There’s something charming about a prequel, especially for someone who’s followed a series as rich as Halo. Halo Reach doesn’t disappoint in this department either - many of your favorite character’s origins are revealed, and it's hard to not smile when you realize what’s unfolding before your eyes.

The space battle is a gorgeous diversion from some of the other missions

So what else is new, yet old in Halo Reach? Most of the weapons from the previous games have returned with plenty of new ones to boot. The DMR, a single shot battle rifle, is probably my favorite but there’s at least 4 new Covenant weapons in addition to some other unique equipment like a gun that lets you call in air strikes. The biggest change to your arsenal are armor abilities, these unique options get slotted into your Spartan and can be interchanged when found on the battlefield. Jetpacks, sprinting, bubble shields, invincibility, and a hologram all aid in your battle for survival. I’m a huge fan of the new bubble shield, it not only protects you, it’ll heal you and your team mates in the process.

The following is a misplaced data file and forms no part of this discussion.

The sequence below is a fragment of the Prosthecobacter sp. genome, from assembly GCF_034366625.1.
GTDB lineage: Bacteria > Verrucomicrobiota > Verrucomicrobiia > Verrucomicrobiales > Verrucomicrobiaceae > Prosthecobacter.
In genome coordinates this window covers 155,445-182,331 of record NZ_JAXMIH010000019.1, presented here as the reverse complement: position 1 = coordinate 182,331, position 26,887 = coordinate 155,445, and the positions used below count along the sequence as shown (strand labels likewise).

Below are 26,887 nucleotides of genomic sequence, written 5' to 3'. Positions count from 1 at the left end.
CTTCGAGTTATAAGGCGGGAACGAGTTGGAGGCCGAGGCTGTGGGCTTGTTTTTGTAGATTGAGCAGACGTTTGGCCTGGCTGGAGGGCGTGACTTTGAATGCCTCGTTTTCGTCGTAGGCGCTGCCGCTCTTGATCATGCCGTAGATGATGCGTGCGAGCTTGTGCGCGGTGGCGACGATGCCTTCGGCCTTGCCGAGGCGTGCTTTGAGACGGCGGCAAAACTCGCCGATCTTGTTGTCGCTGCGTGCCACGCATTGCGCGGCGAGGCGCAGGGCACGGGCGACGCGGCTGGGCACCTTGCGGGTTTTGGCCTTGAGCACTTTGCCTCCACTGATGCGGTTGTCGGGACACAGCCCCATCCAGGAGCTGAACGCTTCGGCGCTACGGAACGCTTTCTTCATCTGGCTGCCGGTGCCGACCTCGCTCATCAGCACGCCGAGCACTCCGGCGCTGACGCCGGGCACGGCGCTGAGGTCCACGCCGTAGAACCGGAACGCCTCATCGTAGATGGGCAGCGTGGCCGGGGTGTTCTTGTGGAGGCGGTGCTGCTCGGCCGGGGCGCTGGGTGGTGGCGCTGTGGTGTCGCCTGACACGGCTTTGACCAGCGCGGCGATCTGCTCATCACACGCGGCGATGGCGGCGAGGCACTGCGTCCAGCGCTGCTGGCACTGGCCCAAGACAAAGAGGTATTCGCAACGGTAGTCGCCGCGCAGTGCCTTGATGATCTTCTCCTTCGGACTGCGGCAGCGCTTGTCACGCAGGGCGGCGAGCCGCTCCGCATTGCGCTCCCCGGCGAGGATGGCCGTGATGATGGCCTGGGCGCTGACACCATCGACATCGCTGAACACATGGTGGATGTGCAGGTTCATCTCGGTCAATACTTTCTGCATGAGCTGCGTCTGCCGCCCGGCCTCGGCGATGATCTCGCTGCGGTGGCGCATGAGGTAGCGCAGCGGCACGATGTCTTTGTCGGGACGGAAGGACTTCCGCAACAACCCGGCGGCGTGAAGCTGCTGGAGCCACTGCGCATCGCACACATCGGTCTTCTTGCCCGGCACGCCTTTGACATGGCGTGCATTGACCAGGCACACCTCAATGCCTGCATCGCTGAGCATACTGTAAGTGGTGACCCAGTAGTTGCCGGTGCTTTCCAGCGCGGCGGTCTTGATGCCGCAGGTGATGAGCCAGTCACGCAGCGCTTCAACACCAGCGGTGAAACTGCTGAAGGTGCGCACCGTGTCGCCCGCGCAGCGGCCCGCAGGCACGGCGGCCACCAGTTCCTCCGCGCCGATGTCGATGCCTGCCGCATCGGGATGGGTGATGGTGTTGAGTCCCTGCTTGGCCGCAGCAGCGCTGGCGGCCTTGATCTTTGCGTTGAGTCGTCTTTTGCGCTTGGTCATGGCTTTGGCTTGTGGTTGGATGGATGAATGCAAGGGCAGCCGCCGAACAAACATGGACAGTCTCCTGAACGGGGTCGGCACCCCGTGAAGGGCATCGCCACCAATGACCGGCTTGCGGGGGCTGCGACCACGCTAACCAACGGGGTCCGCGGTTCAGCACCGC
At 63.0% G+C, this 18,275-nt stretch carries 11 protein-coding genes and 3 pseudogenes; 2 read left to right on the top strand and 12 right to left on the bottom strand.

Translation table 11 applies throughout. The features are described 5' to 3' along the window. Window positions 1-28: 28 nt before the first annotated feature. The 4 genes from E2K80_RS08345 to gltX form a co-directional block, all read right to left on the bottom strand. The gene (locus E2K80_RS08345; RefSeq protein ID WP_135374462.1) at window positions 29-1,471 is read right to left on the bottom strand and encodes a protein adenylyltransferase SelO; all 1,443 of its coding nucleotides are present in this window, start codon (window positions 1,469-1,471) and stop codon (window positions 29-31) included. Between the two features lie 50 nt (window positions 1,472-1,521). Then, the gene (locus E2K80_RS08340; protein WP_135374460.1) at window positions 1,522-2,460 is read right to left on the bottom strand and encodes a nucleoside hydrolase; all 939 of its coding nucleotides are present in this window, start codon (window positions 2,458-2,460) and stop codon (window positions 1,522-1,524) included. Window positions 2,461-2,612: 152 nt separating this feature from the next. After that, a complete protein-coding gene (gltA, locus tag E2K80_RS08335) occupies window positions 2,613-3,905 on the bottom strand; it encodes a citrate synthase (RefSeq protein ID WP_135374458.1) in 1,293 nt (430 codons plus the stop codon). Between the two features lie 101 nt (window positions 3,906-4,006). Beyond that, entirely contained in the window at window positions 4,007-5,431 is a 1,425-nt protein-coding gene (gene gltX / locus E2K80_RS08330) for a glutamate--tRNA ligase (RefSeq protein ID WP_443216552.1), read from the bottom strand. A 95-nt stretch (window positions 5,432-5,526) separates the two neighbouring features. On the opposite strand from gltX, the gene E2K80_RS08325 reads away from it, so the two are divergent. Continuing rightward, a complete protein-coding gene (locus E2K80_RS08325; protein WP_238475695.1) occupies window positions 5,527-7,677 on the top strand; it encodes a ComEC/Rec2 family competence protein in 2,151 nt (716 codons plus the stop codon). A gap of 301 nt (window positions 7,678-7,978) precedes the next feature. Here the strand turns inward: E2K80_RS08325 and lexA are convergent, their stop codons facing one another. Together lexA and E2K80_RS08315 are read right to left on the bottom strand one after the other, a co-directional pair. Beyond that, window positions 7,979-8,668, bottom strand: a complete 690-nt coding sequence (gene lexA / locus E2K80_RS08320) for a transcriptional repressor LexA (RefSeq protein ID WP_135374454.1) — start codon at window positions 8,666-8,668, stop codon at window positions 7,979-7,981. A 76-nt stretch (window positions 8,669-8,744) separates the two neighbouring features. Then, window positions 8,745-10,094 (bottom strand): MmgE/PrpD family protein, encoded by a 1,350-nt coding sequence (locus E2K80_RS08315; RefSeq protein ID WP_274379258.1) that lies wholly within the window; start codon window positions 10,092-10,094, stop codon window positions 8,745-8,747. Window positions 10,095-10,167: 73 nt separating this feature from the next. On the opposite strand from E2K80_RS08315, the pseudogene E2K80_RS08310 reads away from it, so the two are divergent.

Which brings me to co-op. It’s been a staple of the series since the beginning, now Bungie has wrapped up the last remaining “loose” ends. Co-Op matchmaking is finally a feature for the campaign, though I was unable to test it. According to PR it’s not getting “turned on” until launch day - so hopefully it doesn't disappoint. There’s also match making for the four player co-op Firefight mode, which in reality, behaves almost exactly like the versus mode’s play lists. You’ll choose Firefight and then be given a few variant game types that Bungie defines in which the players can vote on. In both of these modes you can mix and match local and online players as well as players from your party and friends list. Another nice feature is the queuing option which displays all of your friends that are playing in the main lobby and allows you to queue up to join their Halo Reach party upon completion of their next match - this works for all of the game modes.